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Messages - John Nelson

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886
General Discussion / Re: Just the Bear essentials
« on: July 03, 2011, 01:42:30 pm »
Even if you do absolutely everything wrong, your chances of a bear attack are very small. Nevertheless, it pays to take precautions. The number one rule is nothing smelly in or near the tent. Become familiar with the "bearmuda triangle".

When in bear country, I prefer to eat somewhere far away from my campsite. One way to do this is to stop somewhere and eat (including washing up and brushing your teeth--toothpaste attracts bears too), and then bike farther before camping. If you do want to cook and/or eat near where you camp, do so a hundred yards from your tent if possible.

I keep all my food and toiletries in one pannier, inside odor-proof bags. If in bear country (which is a small subset of the places you'll be), hang the pannier from a tree a few hundred yards from your tent. If you have some snacks in your handlebar bag, transfer them to the pannier before you hang it. Try to keep your handlebar bag food inside plastic bags so that the smells don't transfer to the bag itself. If you got any food on your clothing, put those clothes in the food pannier as well. If you are cooking, put the clothes you cooked in in the pannier too.

Established campgrounds in bear country often have bear boxes. Those are great and are worth the price of the campground by themselves. Campgrounds in Yellowstone will all have them.

These are all extreme precautions, but are simple to do and give you a bit more margin of safety. Stop at ranger stations along the way and ask if there has been any recent bear activity.

I would not take bear spray. It's not legal everywhere, and you don't want to worry about whether or not it is. Bears will be a concern in the Clearwater National Forest (going over Lolo Pass from Idaho to Montana), in the Beaverhead Deerlodge National Forest (from Ennis Montana to Yellowstone) and in Yellowstone. I don't think they will be a significant concern elsewhere on your route.

887
Routes / Re: I-80 through Wyoming
« on: June 30, 2011, 10:00:27 am »
Feasible but miserable. Over 200 miles on I-80 will seem like hell.

888
Routes / Re: Selkirk Loop
« on: June 28, 2011, 12:29:59 pm »
WACANID advice. I am registered to ride the Selkirk Loop in 5 days 100 - 125 kms per day. Any pretraining suggestions. I am a recreation cyclist and commuter - only done 70km max per day. Yikes!
There's no magic forumla. In the words of the immortal Eddy Merckx, "Ride lots." The more miles you ride in preparation, the more comfortable the event will be. If feasible, include hills in your preparation.

889
General Discussion / Re: How cold should I expect?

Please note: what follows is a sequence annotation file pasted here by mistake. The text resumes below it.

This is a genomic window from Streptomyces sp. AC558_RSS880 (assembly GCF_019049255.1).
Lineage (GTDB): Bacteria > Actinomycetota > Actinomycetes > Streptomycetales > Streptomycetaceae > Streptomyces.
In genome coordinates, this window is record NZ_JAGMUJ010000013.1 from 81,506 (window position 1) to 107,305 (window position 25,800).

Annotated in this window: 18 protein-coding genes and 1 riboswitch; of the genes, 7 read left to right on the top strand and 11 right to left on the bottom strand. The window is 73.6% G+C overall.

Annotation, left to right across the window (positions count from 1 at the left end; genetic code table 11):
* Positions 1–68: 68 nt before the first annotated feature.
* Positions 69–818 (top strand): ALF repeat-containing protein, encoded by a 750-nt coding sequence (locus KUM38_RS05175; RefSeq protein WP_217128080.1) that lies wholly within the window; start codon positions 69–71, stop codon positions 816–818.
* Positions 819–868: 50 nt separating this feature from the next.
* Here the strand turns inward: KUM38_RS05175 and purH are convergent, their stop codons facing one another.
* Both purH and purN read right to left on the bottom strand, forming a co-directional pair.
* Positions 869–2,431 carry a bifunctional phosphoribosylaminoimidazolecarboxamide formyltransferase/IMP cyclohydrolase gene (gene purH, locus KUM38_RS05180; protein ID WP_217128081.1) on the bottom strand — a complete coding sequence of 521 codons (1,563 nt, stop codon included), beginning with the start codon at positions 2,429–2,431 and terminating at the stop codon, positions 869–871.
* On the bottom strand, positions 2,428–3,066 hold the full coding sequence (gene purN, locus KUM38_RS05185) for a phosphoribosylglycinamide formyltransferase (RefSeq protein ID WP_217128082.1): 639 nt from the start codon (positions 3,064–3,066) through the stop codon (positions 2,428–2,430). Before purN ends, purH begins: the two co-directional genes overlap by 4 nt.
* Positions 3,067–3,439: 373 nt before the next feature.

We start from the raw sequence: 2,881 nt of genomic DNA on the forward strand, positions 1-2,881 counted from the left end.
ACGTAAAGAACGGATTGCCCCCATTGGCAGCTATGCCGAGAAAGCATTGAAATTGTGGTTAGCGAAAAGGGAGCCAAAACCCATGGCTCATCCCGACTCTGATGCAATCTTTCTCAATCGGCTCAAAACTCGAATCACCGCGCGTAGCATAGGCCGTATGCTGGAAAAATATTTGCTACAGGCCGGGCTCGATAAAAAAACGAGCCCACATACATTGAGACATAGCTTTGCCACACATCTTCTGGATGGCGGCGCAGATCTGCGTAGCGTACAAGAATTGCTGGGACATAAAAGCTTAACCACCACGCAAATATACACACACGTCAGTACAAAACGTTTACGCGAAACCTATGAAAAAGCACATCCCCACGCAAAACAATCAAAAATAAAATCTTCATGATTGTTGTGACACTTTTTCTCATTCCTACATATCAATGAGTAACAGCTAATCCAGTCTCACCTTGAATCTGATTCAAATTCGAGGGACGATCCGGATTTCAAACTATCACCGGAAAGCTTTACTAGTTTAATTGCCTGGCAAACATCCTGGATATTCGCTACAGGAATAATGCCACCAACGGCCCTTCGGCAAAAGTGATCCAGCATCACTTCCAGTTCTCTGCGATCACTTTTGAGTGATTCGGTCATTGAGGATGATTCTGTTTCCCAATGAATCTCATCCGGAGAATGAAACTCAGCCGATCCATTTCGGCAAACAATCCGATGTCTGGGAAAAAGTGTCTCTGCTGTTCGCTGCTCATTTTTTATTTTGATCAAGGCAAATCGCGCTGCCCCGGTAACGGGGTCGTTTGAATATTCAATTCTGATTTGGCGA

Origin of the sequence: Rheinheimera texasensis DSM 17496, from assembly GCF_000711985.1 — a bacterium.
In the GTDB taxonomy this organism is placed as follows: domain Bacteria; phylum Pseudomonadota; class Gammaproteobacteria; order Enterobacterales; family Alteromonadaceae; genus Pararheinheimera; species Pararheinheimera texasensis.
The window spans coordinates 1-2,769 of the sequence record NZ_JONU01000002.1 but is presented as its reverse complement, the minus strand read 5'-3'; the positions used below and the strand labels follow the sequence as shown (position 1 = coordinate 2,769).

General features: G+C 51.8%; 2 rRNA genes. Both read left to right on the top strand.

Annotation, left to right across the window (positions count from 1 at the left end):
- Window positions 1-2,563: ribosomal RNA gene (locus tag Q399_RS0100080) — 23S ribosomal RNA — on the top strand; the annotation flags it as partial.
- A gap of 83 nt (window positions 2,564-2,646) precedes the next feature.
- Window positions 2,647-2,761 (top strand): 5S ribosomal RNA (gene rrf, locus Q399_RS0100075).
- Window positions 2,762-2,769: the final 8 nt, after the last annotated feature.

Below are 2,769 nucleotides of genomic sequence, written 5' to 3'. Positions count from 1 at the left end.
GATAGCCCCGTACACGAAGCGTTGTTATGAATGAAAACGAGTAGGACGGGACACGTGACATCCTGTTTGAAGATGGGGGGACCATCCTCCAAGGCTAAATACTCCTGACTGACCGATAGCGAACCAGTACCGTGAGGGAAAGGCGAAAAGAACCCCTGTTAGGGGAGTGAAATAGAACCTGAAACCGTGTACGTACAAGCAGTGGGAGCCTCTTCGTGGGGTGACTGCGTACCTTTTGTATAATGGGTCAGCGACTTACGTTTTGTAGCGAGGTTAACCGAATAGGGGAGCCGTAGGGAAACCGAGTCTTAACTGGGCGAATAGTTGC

« on: June 25, 2011, 04:59:06 pm »
The best way to find free places to stay is to by the ACA TA maps. Then you'll likely also want to join Warm Showers and/or Couchsurfing. With those resources, and just a tiny bit of ingenuity, you'll rarely need to pay to stay anywhere on the TA.

890
General Discussion / Re: How cold should I expect?
« on: June 25, 2011, 12:23:54 am »
Let's take Frisco Colorado as an example. It's not the highest that you will reach, but it is the highest that you will likely camp overnight. You should reach Frisco in early September. The average high at that time in Frisco is 65F and the average low is 32F. Of course those are just historical averages, and your experiences may differ. The temperature averages for early October in Sisters Oregon are about the same as the averages for Frisco in early September.

A more likely concern is whether or not it will be snowing when you cross some of the high passes. Since you seem to have a bit of extra time in your schedule, you can probably wait it out a few days if this happens. It's unlikely that snow would close these passes for more than a few days at a time during that time of the year. Hoosier Pass in Colorado stays open all year (except for temporary closures), but McKenzie Pass in Oregon typically closes in late October. You do, however, always have Santiam Pass available as an alternative.

Roads in Yellowstone start closing in early October, but the roads used by the TransAm are typically open until early November.

Use common sense and don't do anything stupid and you will most likely be fine. Be sure you have enough warm clothing to safely descend the high passes, which could be below freezing and above 30 MPH. On the coldest nights, wear a lot of clothes inside your sleeping bag. The fact that the bag is rated to 15 degrees isn't particularly significant--there's too much difference in how cold or warm people sleep.

891
Gear Talk / Re: Kona Jake vs Trek 520
« on: June 24, 2011, 02:43:30 pm »
As is oft mentioned, you can tour on anything. However, if your budget allows, a bike designed for touring would offer a more comfortable, safer ride with less risk of problems. Touring bikes are generally stable, strong and comfortable with good brakes and tough wheels. They also have geometry and fittings that make mounting racks, panniers and extra water bottles easier, and have a wide range of gearing.